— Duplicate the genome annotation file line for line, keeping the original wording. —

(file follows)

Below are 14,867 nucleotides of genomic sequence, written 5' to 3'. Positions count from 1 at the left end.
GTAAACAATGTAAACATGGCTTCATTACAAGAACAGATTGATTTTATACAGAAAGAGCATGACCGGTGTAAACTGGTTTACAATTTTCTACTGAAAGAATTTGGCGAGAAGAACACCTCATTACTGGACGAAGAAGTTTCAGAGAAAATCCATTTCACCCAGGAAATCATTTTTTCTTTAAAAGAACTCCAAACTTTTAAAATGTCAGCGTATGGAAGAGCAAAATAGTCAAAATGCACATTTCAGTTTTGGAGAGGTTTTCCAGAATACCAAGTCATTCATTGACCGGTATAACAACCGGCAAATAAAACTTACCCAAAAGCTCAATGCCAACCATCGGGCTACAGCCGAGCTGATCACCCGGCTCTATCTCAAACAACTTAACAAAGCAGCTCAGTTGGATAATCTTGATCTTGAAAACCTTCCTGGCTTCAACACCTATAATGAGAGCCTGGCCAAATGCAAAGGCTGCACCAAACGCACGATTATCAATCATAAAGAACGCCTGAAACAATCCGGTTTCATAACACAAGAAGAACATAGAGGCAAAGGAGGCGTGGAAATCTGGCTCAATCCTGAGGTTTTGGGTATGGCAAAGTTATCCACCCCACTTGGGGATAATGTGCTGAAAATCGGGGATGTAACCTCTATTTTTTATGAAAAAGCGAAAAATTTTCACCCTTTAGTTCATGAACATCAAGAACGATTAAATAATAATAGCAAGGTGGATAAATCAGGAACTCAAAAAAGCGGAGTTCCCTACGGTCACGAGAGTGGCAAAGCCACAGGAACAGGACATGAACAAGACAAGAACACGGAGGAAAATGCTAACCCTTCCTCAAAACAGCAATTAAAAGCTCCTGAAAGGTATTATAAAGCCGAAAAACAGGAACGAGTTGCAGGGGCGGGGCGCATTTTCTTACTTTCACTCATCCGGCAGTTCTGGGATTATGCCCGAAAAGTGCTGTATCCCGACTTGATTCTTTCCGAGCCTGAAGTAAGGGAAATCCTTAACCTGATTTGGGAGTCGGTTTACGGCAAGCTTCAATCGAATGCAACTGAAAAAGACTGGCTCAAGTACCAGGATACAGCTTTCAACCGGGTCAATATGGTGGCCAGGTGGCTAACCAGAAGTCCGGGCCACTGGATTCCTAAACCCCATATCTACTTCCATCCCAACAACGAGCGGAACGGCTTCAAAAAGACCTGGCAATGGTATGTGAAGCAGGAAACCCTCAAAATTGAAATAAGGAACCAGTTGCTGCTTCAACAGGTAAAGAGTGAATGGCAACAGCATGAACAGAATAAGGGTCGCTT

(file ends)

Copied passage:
Below are 14,867 nucleotides of genomic sequence, written 5' to 3'. Positions count from 1 at the left end.
GTAAACAATGTAAACATGGCTTCATTACAAGAACAGATTGATTTTATACAGAAAGAGCATGACCGGTGTAAACTGGTTTACAATTTTCTACTGAAAGAATTTGGCGAGAAGAACACCTCATTACTGGACGAAGAAGTTTCAGAGAAAATCCATTTCACCCAGGAAATCATTTTTTCTTTAAAAGAACTCCAAACTTTTAAAATGTCAGCGTATGGAAGAGCAAAATAGTCAAAATGCACATTTCAGTTTTGGAGAGGTTTTCCAGAATACCAAGTCATTCATTGACCGGTATAACAACCGGCAAATAAAACTTACCCAAAAGCTCAATGCCAACCATCGGGCTACAGCCGAGCTGATCACCCGGCTCTATCTCAAACAACTTAACAAAGCAGCTCAGTTGGATAATCTTGATCTTGAAAACCTTCCTGGCTTCAACACCTATAATGAGAGCCTGGCCAAATGCAAAGGCTGCACCAAACGCACGATTATCAATCATAAAGAACGCCTGAAACAATCCGGTTTCATAACACAAGAAGAACATAGAGGCAAAGGAGGCGTGGAAATCTGGCTCAATCCTGAGGTTTTGGGTATGGCAAAGTTATCCACCCCACTTGGGGATAATGTGCTGAAAATCGGGGATGTAACCTCTATTTTTTATGAAAAAGCGAAAAATTTTCACCCTTTAGTTCATGAACATCAAGAACGATTAAATAATAATAGCAAGGTGGATAAATCAGGAACTCAAAAAAGCGGAGTTCCCTACGGTCACGAGAGTGGCAAAGCCACAGGAACAGGACATGAACAAGACAAGAACACGGAGGAAAATGCTAACCCTTCCTCAAAACAGCAATTAAAAGCTCCTGAAAGGTATTATAAAGCCGAAAAACAGGAACGAGTTGCAGGGGCGGGGCGCATTTTCTTACTTTCACTCATCCGGCAGTTCTGGGATTATGCCCGAAAAGTGCTGTATCCCGACTTGATTCTTTCCGAGCCTGAAGTAAGGGAAATCCTTAACCTGATTTGGGAGTCGGTTTACGGCAAGCTTCAATCGAATGCAACTGAAAAAGACTGGCTCAAGTACCAGGATACAGCTTTCAACCGGGTCAATATGGTGGCCAGGTGGCTAACCAGAAGTCCGGGCCACTGGATTCCTAAACCCCATATCTACTTCCATCCCAACAACGAGCGGAACGGCTTCAAAAAGACCTGGCAATGGTATGTGAAGCAGGAAACCCTCAAAATTGAAATAAGGAACCAGTTGCTGCTTCAACAGGTAAAGAGTGAATGGCAACAGCATGAACAGAATAAGGGTCGCTT